Front panel switches - what did they do?

Jon Elson elson at
Wed May 25 10:48:19 CDT 2016

On 05/24/2016 11:47 PM, Chuck Guzis wrote:
> On 05/24/2016 08:48 PM, Jon Elson wrote:
>> For sure!  The 360/30 was an 8 BIT machine, 8-bit memory, 8-bit data
>> paths, etc.  Really hobbled the performance, and restricted the
>> peripherals that could be attached.  The models /22 and /25 had 16-bit
>> memory and data paths.
> Do you mean the 360/20?  On the topic, were the 20 and 40 the only
> members of System 360 to use TROS?
No, the 360/20 was a 16-bit ISA, somewhat compatible with 
the 360 layout, but not really a 360.  All registers were 
16-bit, only 8 registers, lots of differences.  But, EVEN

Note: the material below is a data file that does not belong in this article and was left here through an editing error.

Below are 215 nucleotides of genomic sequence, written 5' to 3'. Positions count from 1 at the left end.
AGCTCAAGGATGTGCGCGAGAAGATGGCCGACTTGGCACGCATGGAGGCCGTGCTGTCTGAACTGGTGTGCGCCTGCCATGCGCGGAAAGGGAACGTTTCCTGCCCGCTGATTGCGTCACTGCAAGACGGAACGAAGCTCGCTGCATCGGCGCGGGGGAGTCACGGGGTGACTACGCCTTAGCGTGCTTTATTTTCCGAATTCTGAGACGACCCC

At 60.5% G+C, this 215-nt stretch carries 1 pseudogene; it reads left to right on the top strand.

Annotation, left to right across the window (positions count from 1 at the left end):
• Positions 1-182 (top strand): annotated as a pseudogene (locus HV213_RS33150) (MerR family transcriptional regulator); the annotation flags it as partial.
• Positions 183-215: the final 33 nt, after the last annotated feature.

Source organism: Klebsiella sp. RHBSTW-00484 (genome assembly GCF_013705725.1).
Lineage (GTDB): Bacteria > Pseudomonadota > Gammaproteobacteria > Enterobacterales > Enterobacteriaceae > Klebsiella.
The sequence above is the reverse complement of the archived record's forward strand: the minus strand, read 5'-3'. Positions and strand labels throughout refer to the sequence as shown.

the 360/20 had a 16-bit memory and data paths.
The /20 had no channels, there were only 4 device types that 
could be directly attached to the built-in controllers.

The 360/30 was a full 360 implementation (16, 32-bit 
registers, floating point was available as an option), but 
the underlying hardware was 8-bit wide.

The 1130 was for a totally different market, the /20 was 
intended for very specific uses in 360 shops, and maybe as 
an entry-level "foot in the door" to move totally tab card 
shops into the 360 family.  The only /20s I ever saw were 
used as offline spool printers and card readers in large 360 


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